We always had a good feeling about Tales Of Halloween. For starters, an anthology horror set on Halloween is about as “our cup of tea” as it gets, and then there was the talent involved: Neil Marshall, Axelle Carolyn, Lucky McKee, Paul Solet, Adam Gierasch, Darren Lynn Bousman, Mike Schifrin, Dave Parker, Mike Mendez, Andrew Kasch and Jon Skipp. Not to mention the fact that genre legends like Joe Dante, Stuart Gordon, John Landis, Barbara Crampton and Adrienne Barbeau appear on screen.
So we were very happy when we saw the film: a gleefully entertaining, imaginative and gory tribute to our favourite holiday that went down a storm at this year’s Film4 FrightFest.
We got the chance to talk to Carolyn and Marshall about what inspired them to make the movie, which of their horror friends surprised them with their seasonal tale, what Halloween means to them, and geeking out over Adrienne Barbeau doing her Stevie Wayne voice.
So is it fair to say that this movie comes from your love of Halloween?
Axelle Carolyn: It is, but the first idea was to make an anthology movie with all the friends that we have in LA. All of our best friends work in horror movies in some capacity, and it’s such a great community. Where any time you go to a horror event you’re going to bump into the same people, and you can always say “Hey there’s a screening of The Reflecting Skin” or something, and even if it’s an obscure movie they’re like “Yeah I can’t wait, we’re all going, shall we do a Facebook event to make sure everyone can go?” There’s a real community spirit.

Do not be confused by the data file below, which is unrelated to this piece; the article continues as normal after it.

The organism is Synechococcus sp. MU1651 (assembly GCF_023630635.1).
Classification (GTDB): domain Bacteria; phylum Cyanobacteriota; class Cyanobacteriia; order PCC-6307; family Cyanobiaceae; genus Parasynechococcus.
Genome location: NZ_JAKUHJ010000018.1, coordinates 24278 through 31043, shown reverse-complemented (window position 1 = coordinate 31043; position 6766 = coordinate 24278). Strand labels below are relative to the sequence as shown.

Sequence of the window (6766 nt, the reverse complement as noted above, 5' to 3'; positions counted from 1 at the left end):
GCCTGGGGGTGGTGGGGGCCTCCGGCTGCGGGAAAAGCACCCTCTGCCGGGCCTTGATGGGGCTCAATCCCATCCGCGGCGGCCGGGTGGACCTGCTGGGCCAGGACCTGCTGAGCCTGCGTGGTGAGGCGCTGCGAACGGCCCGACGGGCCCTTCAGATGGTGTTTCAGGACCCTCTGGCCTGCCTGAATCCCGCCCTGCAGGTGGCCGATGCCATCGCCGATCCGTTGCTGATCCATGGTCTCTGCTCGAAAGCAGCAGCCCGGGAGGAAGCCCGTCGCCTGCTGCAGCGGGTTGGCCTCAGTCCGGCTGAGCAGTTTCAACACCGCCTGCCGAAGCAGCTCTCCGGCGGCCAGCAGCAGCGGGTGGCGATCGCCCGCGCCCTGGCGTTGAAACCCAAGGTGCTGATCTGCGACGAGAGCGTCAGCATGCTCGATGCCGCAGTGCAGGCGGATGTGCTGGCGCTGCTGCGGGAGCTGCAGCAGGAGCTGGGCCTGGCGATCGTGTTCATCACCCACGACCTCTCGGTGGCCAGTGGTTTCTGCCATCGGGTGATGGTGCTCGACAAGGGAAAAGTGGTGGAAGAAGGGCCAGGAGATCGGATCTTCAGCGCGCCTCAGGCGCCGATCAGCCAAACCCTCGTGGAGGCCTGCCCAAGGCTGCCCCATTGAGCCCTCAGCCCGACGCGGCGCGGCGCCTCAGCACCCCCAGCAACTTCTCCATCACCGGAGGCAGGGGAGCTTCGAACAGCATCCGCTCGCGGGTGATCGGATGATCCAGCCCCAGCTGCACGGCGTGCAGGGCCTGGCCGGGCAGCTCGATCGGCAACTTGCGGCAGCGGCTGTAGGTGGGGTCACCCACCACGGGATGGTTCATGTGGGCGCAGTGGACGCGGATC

So many of us are writers or directors or actors, it’s perfect to make something together. So that came up three or four years ago, “Let’s make an anthology movie.” And then the Halloween idea was something that was born early last year when I thought “What can we do together?” We spend six weeks a year celebrating Halloween, it’s my favourite time of year. We have this little sign on the door that counts down the days to Halloween.
Neil Marshall: It’s a big deal for the entire group of friends.
AC: So we thought yes this is perfect, there’s Trick R Treat, but otherwise there’s not a lot of movies recently that have taken place on Halloween. Let’s give it a shot.
So getting people involved was pretty easy?